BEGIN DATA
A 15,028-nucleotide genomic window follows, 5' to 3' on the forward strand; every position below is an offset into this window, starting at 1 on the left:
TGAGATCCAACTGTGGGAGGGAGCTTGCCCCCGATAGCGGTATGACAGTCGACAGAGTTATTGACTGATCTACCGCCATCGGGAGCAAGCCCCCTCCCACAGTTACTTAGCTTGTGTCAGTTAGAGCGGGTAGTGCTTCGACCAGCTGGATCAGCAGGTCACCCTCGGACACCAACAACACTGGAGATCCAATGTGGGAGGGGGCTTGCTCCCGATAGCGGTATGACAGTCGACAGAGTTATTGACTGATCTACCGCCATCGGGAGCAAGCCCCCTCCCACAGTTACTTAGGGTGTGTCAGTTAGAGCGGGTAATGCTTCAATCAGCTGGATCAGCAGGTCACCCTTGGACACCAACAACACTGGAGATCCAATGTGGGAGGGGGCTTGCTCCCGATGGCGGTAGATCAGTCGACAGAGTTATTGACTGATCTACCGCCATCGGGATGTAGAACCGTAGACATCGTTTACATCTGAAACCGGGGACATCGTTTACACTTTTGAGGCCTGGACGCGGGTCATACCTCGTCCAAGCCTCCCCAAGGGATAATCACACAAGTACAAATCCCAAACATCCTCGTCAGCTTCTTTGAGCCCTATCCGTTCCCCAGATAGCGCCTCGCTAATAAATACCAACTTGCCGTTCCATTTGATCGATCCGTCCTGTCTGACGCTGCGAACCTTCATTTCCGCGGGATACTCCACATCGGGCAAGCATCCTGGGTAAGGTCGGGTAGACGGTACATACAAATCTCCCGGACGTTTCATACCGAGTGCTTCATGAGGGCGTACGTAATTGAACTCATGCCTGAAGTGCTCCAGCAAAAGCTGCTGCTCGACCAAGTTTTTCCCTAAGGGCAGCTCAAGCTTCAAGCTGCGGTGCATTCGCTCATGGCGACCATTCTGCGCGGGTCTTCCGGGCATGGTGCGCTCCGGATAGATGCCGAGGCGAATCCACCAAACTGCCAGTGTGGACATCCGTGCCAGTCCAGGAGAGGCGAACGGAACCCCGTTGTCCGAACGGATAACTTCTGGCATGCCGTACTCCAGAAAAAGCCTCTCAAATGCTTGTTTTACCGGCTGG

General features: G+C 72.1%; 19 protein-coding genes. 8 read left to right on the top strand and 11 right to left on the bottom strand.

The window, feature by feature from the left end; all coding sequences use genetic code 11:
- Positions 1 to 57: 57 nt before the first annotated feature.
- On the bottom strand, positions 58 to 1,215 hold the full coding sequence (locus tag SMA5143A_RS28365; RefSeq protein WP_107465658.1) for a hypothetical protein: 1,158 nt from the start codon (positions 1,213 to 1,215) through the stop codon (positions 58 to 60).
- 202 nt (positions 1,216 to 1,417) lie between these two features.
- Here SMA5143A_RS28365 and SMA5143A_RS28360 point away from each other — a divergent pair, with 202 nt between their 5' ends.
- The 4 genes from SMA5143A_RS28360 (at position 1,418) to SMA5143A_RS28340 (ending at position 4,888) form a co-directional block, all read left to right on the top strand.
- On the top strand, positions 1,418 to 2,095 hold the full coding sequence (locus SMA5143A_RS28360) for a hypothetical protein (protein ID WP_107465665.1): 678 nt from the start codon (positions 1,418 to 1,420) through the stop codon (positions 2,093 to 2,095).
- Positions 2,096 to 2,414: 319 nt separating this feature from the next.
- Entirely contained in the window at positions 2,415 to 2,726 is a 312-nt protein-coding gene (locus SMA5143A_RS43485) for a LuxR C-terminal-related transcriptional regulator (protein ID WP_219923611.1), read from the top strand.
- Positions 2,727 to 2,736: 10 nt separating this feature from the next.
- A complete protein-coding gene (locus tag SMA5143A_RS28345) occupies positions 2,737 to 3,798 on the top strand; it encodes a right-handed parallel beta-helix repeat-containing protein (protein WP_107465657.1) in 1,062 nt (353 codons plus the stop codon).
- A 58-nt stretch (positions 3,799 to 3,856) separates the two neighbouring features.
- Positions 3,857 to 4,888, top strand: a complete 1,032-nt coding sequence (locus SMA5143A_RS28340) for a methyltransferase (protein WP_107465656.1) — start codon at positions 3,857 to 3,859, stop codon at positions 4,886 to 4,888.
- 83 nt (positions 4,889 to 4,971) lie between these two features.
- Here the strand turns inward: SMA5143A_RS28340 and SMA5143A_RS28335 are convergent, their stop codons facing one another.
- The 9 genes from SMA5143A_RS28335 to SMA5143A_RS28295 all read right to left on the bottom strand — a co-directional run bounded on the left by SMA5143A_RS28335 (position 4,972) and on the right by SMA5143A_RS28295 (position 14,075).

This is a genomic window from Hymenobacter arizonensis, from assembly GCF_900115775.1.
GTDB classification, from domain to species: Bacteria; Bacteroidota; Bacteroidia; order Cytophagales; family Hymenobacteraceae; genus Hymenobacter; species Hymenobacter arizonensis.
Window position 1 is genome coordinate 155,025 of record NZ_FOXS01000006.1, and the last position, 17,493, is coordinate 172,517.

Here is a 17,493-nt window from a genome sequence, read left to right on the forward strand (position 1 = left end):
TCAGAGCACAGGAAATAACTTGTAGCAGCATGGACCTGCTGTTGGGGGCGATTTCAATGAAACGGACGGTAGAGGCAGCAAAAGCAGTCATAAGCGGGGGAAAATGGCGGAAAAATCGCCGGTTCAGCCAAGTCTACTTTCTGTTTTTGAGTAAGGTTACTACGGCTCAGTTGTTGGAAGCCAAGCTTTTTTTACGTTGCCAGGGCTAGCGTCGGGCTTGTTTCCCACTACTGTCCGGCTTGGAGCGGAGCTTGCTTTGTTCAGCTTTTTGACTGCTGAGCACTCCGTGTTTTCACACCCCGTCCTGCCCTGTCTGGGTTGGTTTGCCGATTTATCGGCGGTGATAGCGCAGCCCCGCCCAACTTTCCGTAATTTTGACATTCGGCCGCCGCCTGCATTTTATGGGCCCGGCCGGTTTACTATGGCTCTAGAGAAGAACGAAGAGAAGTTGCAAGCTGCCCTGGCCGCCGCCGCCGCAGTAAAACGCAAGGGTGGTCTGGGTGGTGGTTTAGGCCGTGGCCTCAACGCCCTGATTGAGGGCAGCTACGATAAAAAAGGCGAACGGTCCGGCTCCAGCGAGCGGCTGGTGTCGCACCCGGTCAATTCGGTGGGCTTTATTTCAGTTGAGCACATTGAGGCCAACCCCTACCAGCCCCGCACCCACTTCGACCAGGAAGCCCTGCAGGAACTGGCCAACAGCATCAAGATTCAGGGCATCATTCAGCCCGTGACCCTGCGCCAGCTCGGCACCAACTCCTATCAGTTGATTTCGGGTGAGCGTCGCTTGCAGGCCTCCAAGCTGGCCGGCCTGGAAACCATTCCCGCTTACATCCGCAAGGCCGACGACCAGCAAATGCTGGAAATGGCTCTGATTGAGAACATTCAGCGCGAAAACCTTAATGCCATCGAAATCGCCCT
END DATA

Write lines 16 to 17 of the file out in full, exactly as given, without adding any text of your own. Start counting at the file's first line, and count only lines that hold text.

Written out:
- Positions 3,857 to 4,888, top strand: a complete 1,032-nt coding sequence (locus SMA5143A_RS28340) for a methyltransferase (protein WP_107465656.1) — start codon at positions 3,857 to 3,859, stop codon at positions 4,886 to 4,888.
- 83 nt (positions 4,889 to 4,971) lie between these two features.